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US fears for Hong Kong’s religious freedom under security law

  • June 13, 2020
  • , Nikkei Asian Review
  • JMH Translation

WASHINGTON – China’s new national security legislation could be used to crush religious freedom in Hong Kong, said Sam Brownback, the U.S. ambassador-at-large for international religious freedom, in a Nikkei interview.

 

“The people of Hong Kong, to date, have had a very open religious-freedom society,” said Brownback, a close ally of Vice President Mike Pence and Secretary of State Mike Pompeo. “They are guaranteed that in the British-Sino agreement that handed over Hong Kong to China, and they’re guaranteed that for 50 years and it hasn’t been 50 years yet” since 1997, when the U.K. returned the city under the 1984 Joint Declaration.

 

Brownback, who is in charge of promoting freedom of religion for the U.S. State Department, spoke with Nikkei on Wednesday, the day the department released its annual Report on International Religious Freedom.

 

He expressed “deep concern” over the plight of the Uighurs under the Chinese Communist Party. Brownback criticized Chen Quanguo, the party secretary in charge of the Xinjiang Uighur Autonomous Region, for putting a “virtual police state in place” there. “They’re trying to remove Islam from the Uighur people,” he said.

 

“There is just deep concern about the actions that have taken place, throughout China, and specifically in Xinjiang and Tibet,” Brownback said. He would not rule out or preview possible sanctions on Chen and others involved in religious oppression. “By their actions, the Chinese government has limited these rights in virtually every other place in China,” Brownback said, and “it doesn’t seem to be much of a stretch to think that they would do similar things in Hong Kong now.”

Hong Kong protesters hold East Turkestan Uyghur flags at a rally in support of Xinjiang Uighurs’ human rights in Hong Kong in December 2019.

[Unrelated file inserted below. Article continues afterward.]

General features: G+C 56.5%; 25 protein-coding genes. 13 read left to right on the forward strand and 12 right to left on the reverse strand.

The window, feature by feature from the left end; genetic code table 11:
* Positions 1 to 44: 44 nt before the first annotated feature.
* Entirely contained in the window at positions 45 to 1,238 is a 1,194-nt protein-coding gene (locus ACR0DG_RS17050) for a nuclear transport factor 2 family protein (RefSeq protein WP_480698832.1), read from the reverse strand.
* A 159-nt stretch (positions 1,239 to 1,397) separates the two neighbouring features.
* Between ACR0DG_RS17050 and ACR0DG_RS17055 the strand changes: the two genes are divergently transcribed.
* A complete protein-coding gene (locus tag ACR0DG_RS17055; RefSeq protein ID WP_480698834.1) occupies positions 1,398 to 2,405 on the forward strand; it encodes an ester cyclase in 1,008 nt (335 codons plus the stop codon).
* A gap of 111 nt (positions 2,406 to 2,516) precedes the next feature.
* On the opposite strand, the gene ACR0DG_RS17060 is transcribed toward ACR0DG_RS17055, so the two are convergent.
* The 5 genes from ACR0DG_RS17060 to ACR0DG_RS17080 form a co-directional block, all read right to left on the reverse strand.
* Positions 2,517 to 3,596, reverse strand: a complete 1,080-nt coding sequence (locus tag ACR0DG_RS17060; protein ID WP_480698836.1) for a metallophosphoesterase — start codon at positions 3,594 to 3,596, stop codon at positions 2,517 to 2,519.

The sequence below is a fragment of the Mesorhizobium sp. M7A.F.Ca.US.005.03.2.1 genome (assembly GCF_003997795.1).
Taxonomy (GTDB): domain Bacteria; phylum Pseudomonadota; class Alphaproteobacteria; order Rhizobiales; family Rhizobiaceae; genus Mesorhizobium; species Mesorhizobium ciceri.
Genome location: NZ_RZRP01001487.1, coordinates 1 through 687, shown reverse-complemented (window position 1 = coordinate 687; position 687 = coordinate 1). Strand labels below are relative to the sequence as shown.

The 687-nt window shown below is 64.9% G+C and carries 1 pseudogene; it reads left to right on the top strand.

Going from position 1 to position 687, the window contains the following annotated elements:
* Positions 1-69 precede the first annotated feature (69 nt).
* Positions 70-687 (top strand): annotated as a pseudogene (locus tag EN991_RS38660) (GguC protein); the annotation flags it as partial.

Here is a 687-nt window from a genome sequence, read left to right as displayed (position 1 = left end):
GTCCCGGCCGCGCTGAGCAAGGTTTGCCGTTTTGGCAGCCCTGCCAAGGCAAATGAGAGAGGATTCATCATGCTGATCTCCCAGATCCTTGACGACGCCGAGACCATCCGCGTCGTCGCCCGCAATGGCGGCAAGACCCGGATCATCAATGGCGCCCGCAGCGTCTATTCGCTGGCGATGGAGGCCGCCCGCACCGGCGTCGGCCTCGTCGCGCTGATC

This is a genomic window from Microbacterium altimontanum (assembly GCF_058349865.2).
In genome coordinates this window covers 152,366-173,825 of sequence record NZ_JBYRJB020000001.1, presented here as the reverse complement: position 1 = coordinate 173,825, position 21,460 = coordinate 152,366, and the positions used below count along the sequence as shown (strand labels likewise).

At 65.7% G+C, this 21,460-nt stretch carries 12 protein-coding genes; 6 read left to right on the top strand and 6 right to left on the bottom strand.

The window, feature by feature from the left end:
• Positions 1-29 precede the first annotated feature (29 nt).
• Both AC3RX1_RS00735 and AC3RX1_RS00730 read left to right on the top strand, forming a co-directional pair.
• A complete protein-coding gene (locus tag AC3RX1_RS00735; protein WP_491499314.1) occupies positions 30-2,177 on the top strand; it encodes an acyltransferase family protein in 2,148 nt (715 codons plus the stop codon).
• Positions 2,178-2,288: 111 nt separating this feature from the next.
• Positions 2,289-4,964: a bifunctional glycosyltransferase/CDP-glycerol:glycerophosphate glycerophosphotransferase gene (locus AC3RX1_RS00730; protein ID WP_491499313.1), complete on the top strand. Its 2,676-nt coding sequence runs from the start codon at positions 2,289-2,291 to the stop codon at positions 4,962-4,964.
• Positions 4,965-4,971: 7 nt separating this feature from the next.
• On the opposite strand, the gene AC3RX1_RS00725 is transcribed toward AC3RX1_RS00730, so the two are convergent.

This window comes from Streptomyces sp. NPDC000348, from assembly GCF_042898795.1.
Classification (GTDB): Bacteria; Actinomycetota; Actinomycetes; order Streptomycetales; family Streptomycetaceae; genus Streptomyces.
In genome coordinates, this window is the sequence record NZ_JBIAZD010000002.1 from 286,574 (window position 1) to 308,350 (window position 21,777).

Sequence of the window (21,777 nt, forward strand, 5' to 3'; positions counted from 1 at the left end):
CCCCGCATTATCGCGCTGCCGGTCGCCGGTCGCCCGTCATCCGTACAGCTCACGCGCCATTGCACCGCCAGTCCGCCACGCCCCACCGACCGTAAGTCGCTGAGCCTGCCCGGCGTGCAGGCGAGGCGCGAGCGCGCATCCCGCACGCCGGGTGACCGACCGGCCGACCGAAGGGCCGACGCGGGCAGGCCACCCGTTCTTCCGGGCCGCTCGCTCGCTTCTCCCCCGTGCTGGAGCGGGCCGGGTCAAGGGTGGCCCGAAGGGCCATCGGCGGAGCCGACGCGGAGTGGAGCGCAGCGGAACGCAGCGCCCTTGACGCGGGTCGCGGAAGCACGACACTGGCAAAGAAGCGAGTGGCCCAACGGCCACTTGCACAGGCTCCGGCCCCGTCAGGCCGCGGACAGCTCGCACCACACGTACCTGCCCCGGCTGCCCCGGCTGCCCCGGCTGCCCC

The ambassador-at-large for international religious freedom promotes religious freedom around the world. Before assuming the role in February 2018, Brownback had served in numerous national and state positions, including U.S. senator and governor of Kansas.

 

His reiteration of a firm stance on Hong Kong and the Uighurs — two issues on which Chinese President Xi Jinping is unwilling to compromise — could heighten Sino-American tensions. On the new national security legislation that paves the way for China to tighten its grip on Hong Kong, Brownback said it “looks as if it has the potential to significantly undermine religious freedom.” T0he law could be used to undermine religious activities by categorizing them as acts aimed at separating Hong Kong from the mainland or overthrowing the central government, for example.

 

The U.S. has accused the Chinese Communist Party of banning Bible sales and demolishing churches on the mainland. Brownback said there have not been reports of religious freedom suffering in Hong Kong so far but expressed concern that mainland-style repression could come to the city, especially with Pompeo recently saying the “one country, two systems” principle is no longer operative there.

 

In May, the U.S. Congress passed a bill to impose sanctions on Chinese officials involved in the violating Uighurs’ human rights. President Donald Trump is expected to sign it soon, according to media reports. The bill names Chen as one of the senior Communist Party officials responsible for “gross human rights violations” in Xinjiang.

 

Brownback’s comments suggest that Washington could swiftly move to punish Chen as soon as the bill becomes law. Sanctions on Chen, a member of the Politburo, could further worsen bilateral relations. China has long denied any oppression of the Uighurs. 

 

Brownback also expressed worries that China’s high-tech public-monitoring system, believed to be under construction, could be used to undermine the freedoms of its people. “I’m very concerned about the misuse of technology for religious oppression purposes,” he said, after acknowledging that the coronavirus pandemic could push China further toward a surveillance society and promote exports of the system.

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